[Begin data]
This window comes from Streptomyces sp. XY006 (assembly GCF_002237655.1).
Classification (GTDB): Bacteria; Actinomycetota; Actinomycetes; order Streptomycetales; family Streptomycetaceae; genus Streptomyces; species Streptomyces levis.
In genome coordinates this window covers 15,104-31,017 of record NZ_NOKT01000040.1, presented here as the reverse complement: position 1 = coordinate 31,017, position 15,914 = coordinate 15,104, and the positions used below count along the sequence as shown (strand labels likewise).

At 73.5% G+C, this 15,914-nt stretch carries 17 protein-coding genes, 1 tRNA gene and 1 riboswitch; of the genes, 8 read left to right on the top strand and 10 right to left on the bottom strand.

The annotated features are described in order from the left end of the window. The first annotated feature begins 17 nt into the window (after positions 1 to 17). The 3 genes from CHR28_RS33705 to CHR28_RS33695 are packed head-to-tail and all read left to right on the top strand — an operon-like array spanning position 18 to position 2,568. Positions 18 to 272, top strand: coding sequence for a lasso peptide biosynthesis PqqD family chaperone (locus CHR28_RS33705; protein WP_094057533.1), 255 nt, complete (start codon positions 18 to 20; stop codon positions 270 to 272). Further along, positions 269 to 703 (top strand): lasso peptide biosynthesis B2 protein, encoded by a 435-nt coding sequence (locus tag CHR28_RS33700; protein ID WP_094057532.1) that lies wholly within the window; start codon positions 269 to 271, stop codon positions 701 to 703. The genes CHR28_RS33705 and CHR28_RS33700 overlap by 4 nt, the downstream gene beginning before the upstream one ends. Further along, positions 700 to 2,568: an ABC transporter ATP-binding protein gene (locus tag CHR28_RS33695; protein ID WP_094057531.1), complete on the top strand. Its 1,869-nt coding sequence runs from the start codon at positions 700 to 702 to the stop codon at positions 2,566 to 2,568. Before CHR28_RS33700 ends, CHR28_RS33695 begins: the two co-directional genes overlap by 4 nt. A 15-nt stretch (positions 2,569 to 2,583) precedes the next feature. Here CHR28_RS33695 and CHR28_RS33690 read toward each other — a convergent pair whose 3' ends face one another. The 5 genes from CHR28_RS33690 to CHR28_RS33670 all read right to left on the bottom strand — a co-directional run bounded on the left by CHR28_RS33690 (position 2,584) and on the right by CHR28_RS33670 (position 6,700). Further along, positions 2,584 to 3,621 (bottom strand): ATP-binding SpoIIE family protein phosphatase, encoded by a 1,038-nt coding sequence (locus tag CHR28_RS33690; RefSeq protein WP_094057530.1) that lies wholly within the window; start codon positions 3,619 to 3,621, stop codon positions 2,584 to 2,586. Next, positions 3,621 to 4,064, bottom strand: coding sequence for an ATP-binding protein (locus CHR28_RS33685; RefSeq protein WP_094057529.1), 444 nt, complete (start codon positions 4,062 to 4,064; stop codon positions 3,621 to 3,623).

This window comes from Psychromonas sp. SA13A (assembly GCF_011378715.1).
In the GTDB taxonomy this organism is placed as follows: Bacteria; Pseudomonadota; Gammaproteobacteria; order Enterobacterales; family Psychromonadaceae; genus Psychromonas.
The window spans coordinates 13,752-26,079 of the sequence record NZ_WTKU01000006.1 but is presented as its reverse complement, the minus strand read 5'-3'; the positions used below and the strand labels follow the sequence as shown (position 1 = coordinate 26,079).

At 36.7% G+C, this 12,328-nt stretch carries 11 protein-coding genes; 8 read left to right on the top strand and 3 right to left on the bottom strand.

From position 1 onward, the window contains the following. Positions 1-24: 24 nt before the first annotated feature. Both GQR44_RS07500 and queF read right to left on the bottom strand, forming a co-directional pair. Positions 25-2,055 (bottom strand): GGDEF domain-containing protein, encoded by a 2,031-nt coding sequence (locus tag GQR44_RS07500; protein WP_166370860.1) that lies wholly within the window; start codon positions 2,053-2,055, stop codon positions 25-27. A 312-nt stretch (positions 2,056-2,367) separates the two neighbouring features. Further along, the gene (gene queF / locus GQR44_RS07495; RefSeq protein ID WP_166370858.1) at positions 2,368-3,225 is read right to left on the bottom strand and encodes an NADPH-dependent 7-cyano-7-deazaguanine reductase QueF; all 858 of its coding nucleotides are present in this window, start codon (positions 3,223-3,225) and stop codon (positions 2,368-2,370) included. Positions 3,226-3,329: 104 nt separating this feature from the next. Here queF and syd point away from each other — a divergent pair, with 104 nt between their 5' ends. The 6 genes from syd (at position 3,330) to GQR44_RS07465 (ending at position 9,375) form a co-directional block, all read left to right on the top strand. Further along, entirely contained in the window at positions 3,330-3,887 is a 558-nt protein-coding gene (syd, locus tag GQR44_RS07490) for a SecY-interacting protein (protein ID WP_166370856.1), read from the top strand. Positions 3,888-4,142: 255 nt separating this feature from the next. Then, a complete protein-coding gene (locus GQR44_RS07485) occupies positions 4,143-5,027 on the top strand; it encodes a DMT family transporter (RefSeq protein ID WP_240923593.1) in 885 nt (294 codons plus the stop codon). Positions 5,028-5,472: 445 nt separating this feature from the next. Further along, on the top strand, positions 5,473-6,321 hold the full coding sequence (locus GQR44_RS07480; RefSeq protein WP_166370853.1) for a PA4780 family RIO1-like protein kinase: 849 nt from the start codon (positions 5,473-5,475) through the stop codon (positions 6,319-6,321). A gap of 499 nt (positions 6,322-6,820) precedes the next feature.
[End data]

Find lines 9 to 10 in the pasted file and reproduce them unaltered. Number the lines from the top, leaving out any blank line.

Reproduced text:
At 36.7% G+C, this 12,328-nt stretch carries 11 protein-coding genes; 8 read left to right on the top strand and 3 right to left on the bottom strand.

From position 1 onward, the window contains the following. Positions 1-24: 24 nt before the first annotated feature. Both GQR44_RS07500 and queF read right to left on the bottom strand, forming a co-directional pair. Positions 25-2,055 (bottom strand): GGDEF domain-containing protein, encoded by a 2,031-nt coding sequence (locus tag GQR44_RS07500; protein WP_166370860.1) that lies wholly within the window; start codon positions 2,053-2,055, stop codon positions 25-27. A 312-nt stretch (positions 2,056-2,367) separates the two neighbouring features. Further along, the gene (gene queF / locus GQR44_RS07495; RefSeq protein ID WP_166370858.1) at positions 2,368-3,225 is read right to left on the bottom strand and encodes an NADPH-dependent 7-cyano-7-deazaguanine reductase QueF; all 858 of its coding nucleotides are present in this window, start codon (positions 3,223-3,225) and stop codon (positions 2,368-2,370) included. Positions 3,226-3,329: 104 nt separating this feature from the next. Here queF and syd point away from each other — a divergent pair, with 104 nt between their 5' ends. The 6 genes from syd (at position 3,330) to GQR44_RS07465 (ending at position 9,375) form a co-directional block, all read left to right on the top strand. Further along, entirely contained in the window at positions 3,330-3,887 is a 558-nt protein-coding gene (syd, locus tag GQR44_RS07490) for a SecY-interacting protein (protein ID WP_166370856.1), read from the top strand. Positions 3,888-4,142: 255 nt separating this feature from the next. Then, a complete protein-coding gene (locus GQR44_RS07485) occupies positions 4,143-5,027 on the top strand; it encodes a DMT family transporter (RefSeq protein ID WP_240923593.1) in 885 nt (294 codons plus the stop codon). Positions 5,028-5,472: 445 nt separating this feature from the next. Further along, on the top strand, positions 5,473-6,321 hold the full coding sequence (locus GQR44_RS07480; RefSeq protein WP_166370853.1) for a PA4780 family RIO1-like protein kinase: 849 nt from the start codon (positions 5,473-5,475) through the stop codon (positions 6,319-6,321). A gap of 499 nt (positions 6,322-6,820) precedes the next feature.